ONCE upon a time, not so very long ago, Sydney rugby league
administrators, coaches, players and fans assumed no team outside the harbour
city's metropolitan area could come within 30 points of playing the game with
A decade of humiliating defeats for Great Britain at Test level, of
cricket-score slaughters for Queensland club teams in mid-week Cup matches, and
of embarrassing no-contests against NSW Country outfits underlined the cast-iron
basis of that belief.
But all of a sudden the tide has turned - and I, for one, am not ashamed
to admit it's made the sport a whole lot more exciting and genuinely
Even during the consistent superiority of Queensland's sons in the early
State Of Origin series, the knockers harped that many of the Maroon stars were,
in fact, now fulltime members of Sydney clubs - and hence, they argued, if they
hadn't come and learned how to play the game in the Big Time they'd never have
finished within cooee of the Sydney lads.
However, the tenets of such religiously-held beliefs are currently looking
decidedly shaky. Two years ago those supposedly non-tackling upstarts from
Wigan defeated Manly in the first "world club championship" challenge match.
Then last season Brisbane entered the Sydney competition. And despite its
failure to win the competition - and the knockers' previous claims that King
Wally and his mob would never survive the "weekly grind" of tussling "year-in
and year-out" with the Big Boys - the Broncos have indeed consistently produced
winning football and at a standard equal to any of the top teams in the
Meanwhile Newcastle, after starting out with a band of virtual unknowns,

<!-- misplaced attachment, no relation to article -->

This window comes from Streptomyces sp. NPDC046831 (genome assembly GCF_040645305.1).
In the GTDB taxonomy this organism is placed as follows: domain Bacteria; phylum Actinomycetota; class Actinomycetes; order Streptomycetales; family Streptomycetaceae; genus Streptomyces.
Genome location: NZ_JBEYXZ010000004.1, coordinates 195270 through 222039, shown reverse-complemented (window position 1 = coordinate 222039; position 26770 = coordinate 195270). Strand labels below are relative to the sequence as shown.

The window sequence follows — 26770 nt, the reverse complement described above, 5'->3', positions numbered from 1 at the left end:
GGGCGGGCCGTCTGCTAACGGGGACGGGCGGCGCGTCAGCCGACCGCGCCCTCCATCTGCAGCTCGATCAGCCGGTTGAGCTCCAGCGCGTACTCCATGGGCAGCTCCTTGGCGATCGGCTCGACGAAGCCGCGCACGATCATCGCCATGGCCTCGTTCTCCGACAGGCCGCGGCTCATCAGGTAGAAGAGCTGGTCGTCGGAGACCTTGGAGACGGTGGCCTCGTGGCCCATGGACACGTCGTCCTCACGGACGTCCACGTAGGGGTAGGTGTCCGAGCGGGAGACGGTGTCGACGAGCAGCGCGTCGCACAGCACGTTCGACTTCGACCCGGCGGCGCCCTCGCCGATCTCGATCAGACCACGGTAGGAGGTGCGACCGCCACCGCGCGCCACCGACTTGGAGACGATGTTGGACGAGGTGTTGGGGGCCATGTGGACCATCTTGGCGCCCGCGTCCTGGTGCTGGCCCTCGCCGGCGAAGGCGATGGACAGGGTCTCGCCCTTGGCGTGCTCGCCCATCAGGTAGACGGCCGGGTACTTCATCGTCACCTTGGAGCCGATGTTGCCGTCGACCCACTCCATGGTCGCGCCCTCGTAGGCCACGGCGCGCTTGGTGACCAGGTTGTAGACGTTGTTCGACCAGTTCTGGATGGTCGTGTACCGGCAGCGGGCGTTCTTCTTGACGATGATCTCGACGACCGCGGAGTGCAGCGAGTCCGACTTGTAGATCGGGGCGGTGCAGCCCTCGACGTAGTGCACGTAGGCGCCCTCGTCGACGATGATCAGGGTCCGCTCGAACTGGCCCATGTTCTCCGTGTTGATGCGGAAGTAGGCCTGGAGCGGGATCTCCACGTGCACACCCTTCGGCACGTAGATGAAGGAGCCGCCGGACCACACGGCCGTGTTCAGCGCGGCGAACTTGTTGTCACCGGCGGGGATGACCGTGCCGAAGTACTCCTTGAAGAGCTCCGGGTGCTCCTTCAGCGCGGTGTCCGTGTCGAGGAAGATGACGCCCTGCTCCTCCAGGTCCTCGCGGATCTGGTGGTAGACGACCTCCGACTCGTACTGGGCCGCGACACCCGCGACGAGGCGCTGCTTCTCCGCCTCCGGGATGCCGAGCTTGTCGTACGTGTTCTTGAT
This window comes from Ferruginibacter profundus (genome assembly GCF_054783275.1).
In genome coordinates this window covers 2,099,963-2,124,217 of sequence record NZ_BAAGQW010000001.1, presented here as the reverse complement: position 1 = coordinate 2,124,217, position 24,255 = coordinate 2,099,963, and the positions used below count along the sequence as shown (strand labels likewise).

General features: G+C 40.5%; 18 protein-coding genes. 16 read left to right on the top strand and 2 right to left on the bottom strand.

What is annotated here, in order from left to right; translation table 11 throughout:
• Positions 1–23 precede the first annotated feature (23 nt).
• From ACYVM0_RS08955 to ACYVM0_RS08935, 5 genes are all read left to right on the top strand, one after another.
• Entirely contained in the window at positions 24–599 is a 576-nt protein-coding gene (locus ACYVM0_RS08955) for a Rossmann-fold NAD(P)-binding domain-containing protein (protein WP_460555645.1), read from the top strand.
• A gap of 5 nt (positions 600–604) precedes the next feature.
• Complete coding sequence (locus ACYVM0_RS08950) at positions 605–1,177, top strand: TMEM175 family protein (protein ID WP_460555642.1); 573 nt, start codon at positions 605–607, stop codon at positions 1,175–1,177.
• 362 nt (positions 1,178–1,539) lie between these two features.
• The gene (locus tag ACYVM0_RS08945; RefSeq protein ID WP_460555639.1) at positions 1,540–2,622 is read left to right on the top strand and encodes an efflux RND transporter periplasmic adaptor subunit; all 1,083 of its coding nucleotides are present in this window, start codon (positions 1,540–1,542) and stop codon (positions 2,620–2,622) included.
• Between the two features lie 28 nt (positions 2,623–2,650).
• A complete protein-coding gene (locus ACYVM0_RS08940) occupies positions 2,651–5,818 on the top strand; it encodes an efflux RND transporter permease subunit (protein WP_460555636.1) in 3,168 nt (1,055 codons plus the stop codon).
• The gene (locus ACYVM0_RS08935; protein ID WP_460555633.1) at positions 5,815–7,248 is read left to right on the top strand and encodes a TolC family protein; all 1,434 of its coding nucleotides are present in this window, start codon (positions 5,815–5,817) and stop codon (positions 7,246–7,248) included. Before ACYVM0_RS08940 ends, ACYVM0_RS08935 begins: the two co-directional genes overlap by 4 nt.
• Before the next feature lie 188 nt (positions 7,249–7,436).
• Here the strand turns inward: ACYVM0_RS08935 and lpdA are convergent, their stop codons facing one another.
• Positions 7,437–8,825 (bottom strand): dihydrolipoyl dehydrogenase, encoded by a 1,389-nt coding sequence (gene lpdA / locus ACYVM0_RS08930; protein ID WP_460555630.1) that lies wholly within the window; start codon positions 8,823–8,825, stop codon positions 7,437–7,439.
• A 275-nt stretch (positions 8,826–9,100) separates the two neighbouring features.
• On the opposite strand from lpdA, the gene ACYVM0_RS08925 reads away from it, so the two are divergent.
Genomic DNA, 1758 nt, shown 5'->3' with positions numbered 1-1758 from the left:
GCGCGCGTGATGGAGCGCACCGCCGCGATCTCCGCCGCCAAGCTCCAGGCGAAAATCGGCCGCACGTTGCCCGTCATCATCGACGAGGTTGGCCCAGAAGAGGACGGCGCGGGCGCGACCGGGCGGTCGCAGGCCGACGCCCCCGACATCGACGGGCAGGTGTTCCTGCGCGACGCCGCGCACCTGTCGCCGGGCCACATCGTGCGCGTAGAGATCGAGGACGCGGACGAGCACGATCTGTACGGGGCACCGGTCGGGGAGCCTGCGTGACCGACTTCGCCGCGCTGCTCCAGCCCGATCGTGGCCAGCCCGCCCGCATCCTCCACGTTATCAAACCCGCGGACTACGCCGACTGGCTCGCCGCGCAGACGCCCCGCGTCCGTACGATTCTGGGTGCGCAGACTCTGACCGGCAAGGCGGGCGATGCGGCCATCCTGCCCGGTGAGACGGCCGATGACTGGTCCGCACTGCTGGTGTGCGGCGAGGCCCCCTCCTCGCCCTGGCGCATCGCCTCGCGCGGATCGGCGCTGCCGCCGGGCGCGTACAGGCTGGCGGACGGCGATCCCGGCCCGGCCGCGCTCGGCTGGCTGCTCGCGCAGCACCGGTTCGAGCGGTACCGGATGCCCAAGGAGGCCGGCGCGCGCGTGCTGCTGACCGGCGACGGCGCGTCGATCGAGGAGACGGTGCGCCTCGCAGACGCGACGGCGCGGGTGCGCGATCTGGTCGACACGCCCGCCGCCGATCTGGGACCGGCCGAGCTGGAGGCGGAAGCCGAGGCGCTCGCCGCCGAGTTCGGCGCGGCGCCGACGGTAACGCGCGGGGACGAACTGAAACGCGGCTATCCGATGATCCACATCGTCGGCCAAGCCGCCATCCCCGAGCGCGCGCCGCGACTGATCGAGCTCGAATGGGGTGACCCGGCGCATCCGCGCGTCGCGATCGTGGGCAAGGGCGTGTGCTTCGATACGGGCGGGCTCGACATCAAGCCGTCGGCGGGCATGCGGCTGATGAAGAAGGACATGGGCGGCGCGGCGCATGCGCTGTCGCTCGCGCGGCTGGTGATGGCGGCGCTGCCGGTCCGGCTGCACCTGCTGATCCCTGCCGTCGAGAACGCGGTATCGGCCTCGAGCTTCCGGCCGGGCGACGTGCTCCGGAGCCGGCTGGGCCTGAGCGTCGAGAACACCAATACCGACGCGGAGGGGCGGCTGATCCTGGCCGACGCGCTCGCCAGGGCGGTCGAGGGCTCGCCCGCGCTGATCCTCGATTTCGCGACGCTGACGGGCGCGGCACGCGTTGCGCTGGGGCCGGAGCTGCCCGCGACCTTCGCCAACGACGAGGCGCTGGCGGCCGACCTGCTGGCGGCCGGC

has in barely two seasons established itself as capable of mixing it with -and
regularly beating - any of the leading Sydney clubs.
Last season the Poms also arrived on tour - and the local experts
immediately wrote them off as second rate when compared with our high-profile
Certainly, Australia did duly win the first two Tests - though, I might
add, not nearly as easily as many stunned analysts had expected.
But the king hit came when the Brits, with nothing to play for, stepped
out in the third Test at the Sydney Football Stadium and trounced the Aussie All
Though the entertaining effort was politely acknowledged, in reality the
local experts refused to accept it as anything more than a one-off fluke.
It would now appear, however, that the portents of recent seasons have
First we had the Canberra Raiders, themselves branded a bunch of
easy-beats only a few seasons ago, committing the equivalent of rugby league
blasphemy and stealing the sacred Winfield Cup away from its Sydney altar.
Then, as if to top the rot, the NSW premiership champions were themselves
humbled 30-18 last week by a Widnes team which played some truly scintillating
Of course, as the experts will be quick to point out, Canberra might
indeed just as decisively defeat Widnes in any return bout in Australia. But
that debate overlooks the far more significant underlying trend.
That is simply this - like it or not, in 1989 the Poms, the Queenslanders
and the major NSW non-Sydney outfits are once again looking extremely
Of particular interest after the Widnes victory were the post-match
comments from former Parramatta captain Ray Price, never a man to mince words:
"I've been in England for only a week but I can already report that the